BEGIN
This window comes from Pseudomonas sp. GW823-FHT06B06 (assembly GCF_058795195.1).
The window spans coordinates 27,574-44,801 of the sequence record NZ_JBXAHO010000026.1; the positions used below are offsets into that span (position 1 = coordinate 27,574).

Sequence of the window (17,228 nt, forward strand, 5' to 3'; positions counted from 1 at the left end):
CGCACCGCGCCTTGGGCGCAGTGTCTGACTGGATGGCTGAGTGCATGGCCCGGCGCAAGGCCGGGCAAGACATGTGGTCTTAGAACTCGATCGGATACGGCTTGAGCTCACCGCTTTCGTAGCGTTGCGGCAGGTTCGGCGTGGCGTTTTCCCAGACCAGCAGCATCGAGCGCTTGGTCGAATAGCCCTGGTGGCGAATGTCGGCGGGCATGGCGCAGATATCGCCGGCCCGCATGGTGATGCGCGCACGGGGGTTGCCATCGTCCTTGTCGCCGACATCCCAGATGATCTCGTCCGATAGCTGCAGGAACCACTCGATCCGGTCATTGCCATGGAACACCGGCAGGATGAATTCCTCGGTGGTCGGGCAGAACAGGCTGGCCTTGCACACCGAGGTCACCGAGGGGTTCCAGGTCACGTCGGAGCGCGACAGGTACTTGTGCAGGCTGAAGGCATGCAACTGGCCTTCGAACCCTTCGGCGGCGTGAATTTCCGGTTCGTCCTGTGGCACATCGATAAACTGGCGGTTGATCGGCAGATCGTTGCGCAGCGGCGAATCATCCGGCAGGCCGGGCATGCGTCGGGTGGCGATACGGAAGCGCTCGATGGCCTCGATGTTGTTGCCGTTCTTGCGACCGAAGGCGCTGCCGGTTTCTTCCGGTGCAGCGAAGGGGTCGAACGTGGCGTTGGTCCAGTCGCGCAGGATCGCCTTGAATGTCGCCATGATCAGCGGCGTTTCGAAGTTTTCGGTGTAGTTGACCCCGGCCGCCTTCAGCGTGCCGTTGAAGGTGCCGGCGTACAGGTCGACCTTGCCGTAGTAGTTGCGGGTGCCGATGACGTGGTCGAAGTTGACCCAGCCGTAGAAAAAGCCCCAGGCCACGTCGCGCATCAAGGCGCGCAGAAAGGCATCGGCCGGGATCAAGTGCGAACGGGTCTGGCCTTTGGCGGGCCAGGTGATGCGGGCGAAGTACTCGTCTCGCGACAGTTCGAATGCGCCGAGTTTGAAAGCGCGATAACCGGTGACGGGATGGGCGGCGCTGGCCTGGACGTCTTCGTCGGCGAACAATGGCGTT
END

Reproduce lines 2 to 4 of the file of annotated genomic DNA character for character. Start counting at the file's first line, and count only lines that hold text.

The window spans coordinates 27,574-44,801 of the sequence record NZ_JBXAHO010000026.1; the positions used below are offsets into that span (position 1 = coordinate 27,574).

Sequence of the window (17,228 nt, forward strand, 5' to 3'; positions counted from 1 at the left end):
CGCACCGCGCCTTGGGCGCAGTGTCTGACTGGATGGCTGAGTGCATGGCCCGGCGCAAGGCCGGGCAAGACATGTGGTCTTAGAACTCGATCGGATACGGCTTGAGCTCACCGCTTTCGTAGCGTTGCGGCAGGTTCGGCGTGGCGTTTTCCCAGACCAGCAGCATCGAGCGCTTGGTCGAATAGCCCTGGTGGCGAATGTCGGCGGGCATGGCGCAGATATCGCCGGCCCGCATGGTGATGCGCGCACGGGGGTTGCCATCGTCCTTGTCGCCGACATCCCAGATGATCTCGTCCGATAGCTGCAGGAACCACTCGATCCGGTCATTGCCATGGAACACCGGCAGGATGAATTCCTCGGTGGTCGGGCAGAACAGGCTGGCCTTGCACACCGAGGTCACCGAGGGGTTCCAGGTCACGTCGGAGCGCGACAGGTACTTGTGCAGGCTGAAGGCATGCAACTGGCCTTCGAACCCTTCGGCGGCGTGAATTTCCGGTTCGTCCTGTGGCACATCGATAAACTGGCGGTTGATCGGCAGATCGTTGCGCAGCGGCGAATCATCCGGCAGGCCGGGCATGCGTCGGGTGGCGATACGGAAGCGCTCGATGGCCTCGATGTTGTTGCCGTTCTTGCGACCGAAGGCGCTGCCGGTTTCTTCCGGTGCAGCGAAGGGGTCGAACGTGGCGTTGGTCCAGTCGCGCAGGATCGCCTTGAATGTCGCCATGATCAGCGGCGTTTCGAAGTTTTCGGTGTAGTTGACCCCGGCCGCCTTCAGCGTGCCGTTGAAGGTGCCGGCGTACAGGTCGACCTTGCCGTAGTAGTTGCGGGTGCCGATGACGTGGTCGAAGTTGACCCAGCCGTAGAAAAAGCCCCAGGCCACGTCGCGCATCAAGGCGCGCAGAAAGGCATCGGCCGGGATCAAGTGCGAACGGGTCTGGCCTTTGGCGGGCCAGGTGATGCGGGCGAAGTACTCGTCTCGCGACAGTTCGAATGCGCCGAGTTTGAAAGCGCGATAACCGGTGACGGGATGGGCGGCGCTGGCCTGGACGTCTTCGTCGGCGAACAATGGCGTT